To be blunt, I do not believe that any of the people objecting to this Islamic center are being honest. I do not believe that these are good people or that they are acting in good faith. I think this is a pose, a bit of posturing, a false claim of offendedness. Their pretense of indignation over something that, in fact, neither picks their pocket nor breaks their leg, is not believable. And so I do not believe them.

If anyone can locate an actual argument, made in good faith, for why this particular congregation should be denied its rights, then I will be happy to engage that argument. But I haven't yet heard such an argument. Have you?

  • http://www.nicolejleboeuf.com/index.php Nicole J. LeBoeuf-Little

    MercuryBlue:

    That sounds really good, Nicole. One problem. The zucchini plant is no longer spawning.

    Oh, sure, flaunt your early harvest, see if I care. I live in the frickin’ Rockies, and my CSA is still at the height of summer squash season. This is clearly your come-uppance for getting arugula a full month ahead of me, the rest of you world!

    That, the absence of Old Bay in our spice rack…

    Great little downtown Boulder shop called Savory, I walk in, I tell them I would like whatever they sell as an Old Bay substitute, because I know they’ve got one, they’re that awesome. And they point me toward their “Coastal Bay” mix. Black pepper and paprika are the first two ingredients; I forget the rest, but that black pepper was the only thing I remember bearing capsaicins (sp?).
    They also have about a million salts and curry powders. And hot peppers (apologies to those who can’t do hot peppers; I don’t mean to rub it in), including Korean hot pepper threads for my kimchi-making operations.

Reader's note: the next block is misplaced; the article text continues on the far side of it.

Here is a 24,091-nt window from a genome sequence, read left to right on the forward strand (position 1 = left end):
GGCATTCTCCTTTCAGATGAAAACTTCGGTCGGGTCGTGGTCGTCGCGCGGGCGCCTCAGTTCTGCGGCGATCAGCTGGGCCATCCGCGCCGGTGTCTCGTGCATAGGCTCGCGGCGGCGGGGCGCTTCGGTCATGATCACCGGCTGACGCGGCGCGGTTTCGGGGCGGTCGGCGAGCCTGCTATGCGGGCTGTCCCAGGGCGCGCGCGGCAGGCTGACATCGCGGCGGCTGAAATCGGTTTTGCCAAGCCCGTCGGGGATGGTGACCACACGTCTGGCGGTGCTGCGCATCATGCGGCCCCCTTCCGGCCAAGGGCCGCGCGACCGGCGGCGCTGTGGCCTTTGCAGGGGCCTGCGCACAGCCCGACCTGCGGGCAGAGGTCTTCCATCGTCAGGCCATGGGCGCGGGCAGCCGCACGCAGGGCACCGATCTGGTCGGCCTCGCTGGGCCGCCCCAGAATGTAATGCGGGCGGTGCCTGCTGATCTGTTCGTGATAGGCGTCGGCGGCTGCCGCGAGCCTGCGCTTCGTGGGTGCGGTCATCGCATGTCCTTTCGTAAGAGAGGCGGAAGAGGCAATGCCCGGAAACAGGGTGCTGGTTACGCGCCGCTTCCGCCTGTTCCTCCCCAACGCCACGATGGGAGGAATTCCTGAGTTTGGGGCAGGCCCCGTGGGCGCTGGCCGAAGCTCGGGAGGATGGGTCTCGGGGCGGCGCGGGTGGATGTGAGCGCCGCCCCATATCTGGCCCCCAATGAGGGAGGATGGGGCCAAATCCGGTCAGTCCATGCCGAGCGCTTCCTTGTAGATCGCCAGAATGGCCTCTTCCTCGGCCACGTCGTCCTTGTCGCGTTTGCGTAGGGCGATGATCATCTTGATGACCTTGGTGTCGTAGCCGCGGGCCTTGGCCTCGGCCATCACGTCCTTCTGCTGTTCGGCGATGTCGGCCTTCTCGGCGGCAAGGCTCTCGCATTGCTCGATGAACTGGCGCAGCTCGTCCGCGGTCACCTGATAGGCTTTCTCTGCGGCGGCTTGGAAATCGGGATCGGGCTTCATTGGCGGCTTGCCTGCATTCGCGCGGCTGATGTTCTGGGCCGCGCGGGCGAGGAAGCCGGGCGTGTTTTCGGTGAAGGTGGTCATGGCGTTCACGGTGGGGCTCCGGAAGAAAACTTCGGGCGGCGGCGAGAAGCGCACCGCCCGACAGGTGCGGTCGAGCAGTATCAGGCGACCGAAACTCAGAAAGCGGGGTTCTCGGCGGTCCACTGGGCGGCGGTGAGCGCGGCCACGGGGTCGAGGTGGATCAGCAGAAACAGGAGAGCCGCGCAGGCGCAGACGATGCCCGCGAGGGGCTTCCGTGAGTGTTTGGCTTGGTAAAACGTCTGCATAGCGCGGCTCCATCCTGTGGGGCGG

Shred the squash—this would be extremely tedious without a food processor or a sous chef –and how would the sous chef feel about it?

    No clue, but the cheap Pampered Chef version of a mandolin made the task fairly non-painful (so long as you use the included food holder, of course – I have a nice pad of scar tissue on the tip of my middle finger from forgetting to use the food holder when making potato chips this past Winter Solstice). That John and I were preparing the ingredients together made any other sources of tedium, such as hand-whipping the egg whites, no longer an issue. We turned on some Wang Chung and Falco mp3s and had a lot of fun.

  • Spearmint

    I remember shortly after 9/11 being incredibly and pleasantly surprised that there were no reports of anti-Arab or anti-Muslim violence or discrimination.
    Yeah, me too. I was shocked.
    I mean technically there were no reports of anti-Muslim discrimination because the guys who got randomly murdered were Sikhs, but still. The incidence rate was astoundingly low.
    …Not Muslims, though, it would seem.
    Muslims too. Just like “Jews too” and “Italians too” and “Irish too”… eventually. I’m sure one of the reasons American Muslims are better integrated than French Muslims is because of this ideology. But it’s not a magic wand that erases racism and religious bigotry and nativist sentiment completely, because… well, because no one has invented anti-racism magic yet, not even in Harry Potter. So of course it gets applied unevenly.
    Certainly there are huge problems with America’s national mythology, but you seem to be comparing it against the national mythology of a country in which native privilege and racism don’t exist. I’m not sure where on Earth you found this utopia; it’s certainly not in Europe, and I’d suggest it’s not a fair or relevant comparison.
    peaceful revolution
    ??? I know Washington retreated a lot, but I’m pretty sure he managed to kill some dudes.
    I say this as a member of a country that is perfectly capable of being horribly racist without a founding myth